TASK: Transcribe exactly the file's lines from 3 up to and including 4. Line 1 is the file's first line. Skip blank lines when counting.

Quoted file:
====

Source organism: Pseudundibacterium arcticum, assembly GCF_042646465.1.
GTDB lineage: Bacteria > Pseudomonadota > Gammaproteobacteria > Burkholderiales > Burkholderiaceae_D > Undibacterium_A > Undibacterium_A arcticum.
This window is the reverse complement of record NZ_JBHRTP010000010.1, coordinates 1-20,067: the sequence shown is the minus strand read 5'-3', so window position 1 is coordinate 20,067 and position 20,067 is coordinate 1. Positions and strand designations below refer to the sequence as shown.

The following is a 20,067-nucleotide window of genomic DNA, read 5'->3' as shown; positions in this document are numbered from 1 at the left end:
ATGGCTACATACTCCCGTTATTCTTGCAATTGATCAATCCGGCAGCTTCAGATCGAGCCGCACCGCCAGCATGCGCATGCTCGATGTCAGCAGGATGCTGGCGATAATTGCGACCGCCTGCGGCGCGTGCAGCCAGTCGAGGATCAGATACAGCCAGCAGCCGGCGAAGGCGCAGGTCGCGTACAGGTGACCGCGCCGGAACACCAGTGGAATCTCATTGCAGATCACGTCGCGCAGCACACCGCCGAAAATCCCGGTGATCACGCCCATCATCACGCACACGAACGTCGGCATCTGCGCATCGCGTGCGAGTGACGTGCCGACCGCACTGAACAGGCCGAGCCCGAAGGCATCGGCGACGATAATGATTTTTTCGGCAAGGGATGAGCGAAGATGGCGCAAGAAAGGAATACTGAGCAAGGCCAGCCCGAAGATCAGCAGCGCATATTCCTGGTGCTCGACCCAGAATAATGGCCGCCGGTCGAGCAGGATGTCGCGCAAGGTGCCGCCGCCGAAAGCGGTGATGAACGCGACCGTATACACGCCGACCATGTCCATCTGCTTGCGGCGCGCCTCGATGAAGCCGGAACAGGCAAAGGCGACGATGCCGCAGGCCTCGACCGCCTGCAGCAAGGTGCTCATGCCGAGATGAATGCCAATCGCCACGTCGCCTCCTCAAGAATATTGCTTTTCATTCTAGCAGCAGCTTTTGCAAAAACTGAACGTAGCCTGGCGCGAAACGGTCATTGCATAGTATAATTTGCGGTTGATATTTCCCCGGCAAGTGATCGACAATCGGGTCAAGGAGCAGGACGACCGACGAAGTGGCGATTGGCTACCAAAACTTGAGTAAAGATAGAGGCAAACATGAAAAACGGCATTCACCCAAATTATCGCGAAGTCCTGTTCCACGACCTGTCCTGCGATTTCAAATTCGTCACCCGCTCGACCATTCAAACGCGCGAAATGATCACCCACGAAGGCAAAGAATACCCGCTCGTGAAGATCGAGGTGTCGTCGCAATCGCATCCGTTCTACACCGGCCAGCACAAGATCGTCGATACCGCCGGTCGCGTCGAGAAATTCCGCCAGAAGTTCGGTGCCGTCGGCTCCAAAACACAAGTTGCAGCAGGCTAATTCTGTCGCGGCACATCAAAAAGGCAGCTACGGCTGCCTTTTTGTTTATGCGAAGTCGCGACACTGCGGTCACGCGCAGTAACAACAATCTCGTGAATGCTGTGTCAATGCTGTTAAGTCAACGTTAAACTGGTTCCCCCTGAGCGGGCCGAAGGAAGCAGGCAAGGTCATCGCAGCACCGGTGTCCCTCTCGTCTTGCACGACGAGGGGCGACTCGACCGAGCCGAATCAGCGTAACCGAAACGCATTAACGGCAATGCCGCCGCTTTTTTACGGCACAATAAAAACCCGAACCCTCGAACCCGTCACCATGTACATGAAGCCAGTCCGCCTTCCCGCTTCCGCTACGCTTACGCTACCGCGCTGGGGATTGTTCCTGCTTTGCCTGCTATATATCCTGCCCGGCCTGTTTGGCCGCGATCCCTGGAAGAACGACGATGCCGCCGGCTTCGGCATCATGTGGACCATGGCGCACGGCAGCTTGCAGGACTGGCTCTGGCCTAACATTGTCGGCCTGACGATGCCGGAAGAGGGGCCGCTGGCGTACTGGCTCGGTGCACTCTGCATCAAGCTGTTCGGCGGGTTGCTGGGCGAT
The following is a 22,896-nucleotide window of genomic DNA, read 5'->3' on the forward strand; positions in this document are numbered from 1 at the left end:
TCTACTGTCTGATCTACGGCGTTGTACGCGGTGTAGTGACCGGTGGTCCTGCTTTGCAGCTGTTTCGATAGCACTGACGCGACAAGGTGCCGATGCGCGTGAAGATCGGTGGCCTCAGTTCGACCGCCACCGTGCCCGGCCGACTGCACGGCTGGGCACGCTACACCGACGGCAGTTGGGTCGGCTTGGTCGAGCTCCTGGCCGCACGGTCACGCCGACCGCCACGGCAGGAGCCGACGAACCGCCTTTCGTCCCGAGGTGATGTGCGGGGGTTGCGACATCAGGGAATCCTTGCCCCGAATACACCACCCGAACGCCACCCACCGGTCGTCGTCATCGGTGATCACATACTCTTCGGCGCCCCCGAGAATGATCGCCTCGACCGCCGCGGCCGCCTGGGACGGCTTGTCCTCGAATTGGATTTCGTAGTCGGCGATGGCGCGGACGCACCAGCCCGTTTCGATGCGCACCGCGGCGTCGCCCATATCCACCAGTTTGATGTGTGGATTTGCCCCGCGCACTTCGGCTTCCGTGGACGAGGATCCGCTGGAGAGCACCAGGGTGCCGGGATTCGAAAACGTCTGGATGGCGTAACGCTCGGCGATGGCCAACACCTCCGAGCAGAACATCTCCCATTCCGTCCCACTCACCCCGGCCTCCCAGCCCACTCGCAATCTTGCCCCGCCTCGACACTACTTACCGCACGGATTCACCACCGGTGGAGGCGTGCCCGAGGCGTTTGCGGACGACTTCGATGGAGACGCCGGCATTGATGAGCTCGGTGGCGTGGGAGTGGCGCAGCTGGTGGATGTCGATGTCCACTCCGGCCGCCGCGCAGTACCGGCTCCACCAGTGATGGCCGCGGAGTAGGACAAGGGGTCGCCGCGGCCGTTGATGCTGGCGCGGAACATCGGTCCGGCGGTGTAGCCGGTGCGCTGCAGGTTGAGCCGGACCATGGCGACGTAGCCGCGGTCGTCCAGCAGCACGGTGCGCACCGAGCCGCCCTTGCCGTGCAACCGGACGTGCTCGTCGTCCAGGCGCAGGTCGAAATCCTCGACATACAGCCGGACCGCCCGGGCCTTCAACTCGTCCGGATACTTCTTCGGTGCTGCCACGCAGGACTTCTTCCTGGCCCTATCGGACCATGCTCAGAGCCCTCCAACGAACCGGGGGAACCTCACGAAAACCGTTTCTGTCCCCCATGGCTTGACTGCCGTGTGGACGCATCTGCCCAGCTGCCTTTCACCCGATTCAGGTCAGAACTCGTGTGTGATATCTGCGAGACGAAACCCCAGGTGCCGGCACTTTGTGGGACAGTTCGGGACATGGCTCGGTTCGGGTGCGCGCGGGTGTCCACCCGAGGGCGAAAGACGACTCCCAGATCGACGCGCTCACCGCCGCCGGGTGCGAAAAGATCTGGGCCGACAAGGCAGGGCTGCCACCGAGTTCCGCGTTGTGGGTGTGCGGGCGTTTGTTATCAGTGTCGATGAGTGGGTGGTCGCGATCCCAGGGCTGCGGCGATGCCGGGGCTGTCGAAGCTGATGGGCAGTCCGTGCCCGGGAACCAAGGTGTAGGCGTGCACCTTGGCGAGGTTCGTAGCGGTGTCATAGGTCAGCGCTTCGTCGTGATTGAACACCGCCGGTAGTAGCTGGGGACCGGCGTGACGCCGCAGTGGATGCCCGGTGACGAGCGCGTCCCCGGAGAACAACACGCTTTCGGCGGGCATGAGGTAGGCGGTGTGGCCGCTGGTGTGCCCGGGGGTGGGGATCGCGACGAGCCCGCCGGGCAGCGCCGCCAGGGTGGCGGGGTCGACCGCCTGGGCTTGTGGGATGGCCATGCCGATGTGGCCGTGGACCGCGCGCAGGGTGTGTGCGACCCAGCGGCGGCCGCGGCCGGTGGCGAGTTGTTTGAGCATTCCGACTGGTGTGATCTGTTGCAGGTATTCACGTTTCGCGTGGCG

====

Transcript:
This window is the reverse complement of record NZ_JBHRTP010000010.1, coordinates 1-20,067: the sequence shown is the minus strand read 5'-3', so window position 1 is coordinate 20,067 and position 20,067 is coordinate 1. Positions and strand designations below refer to the sequence as shown.

The following is a 20,067-nucleotide window of genomic DNA, read 5'->3' as shown; positions in this document are numbered from 1 at the left end: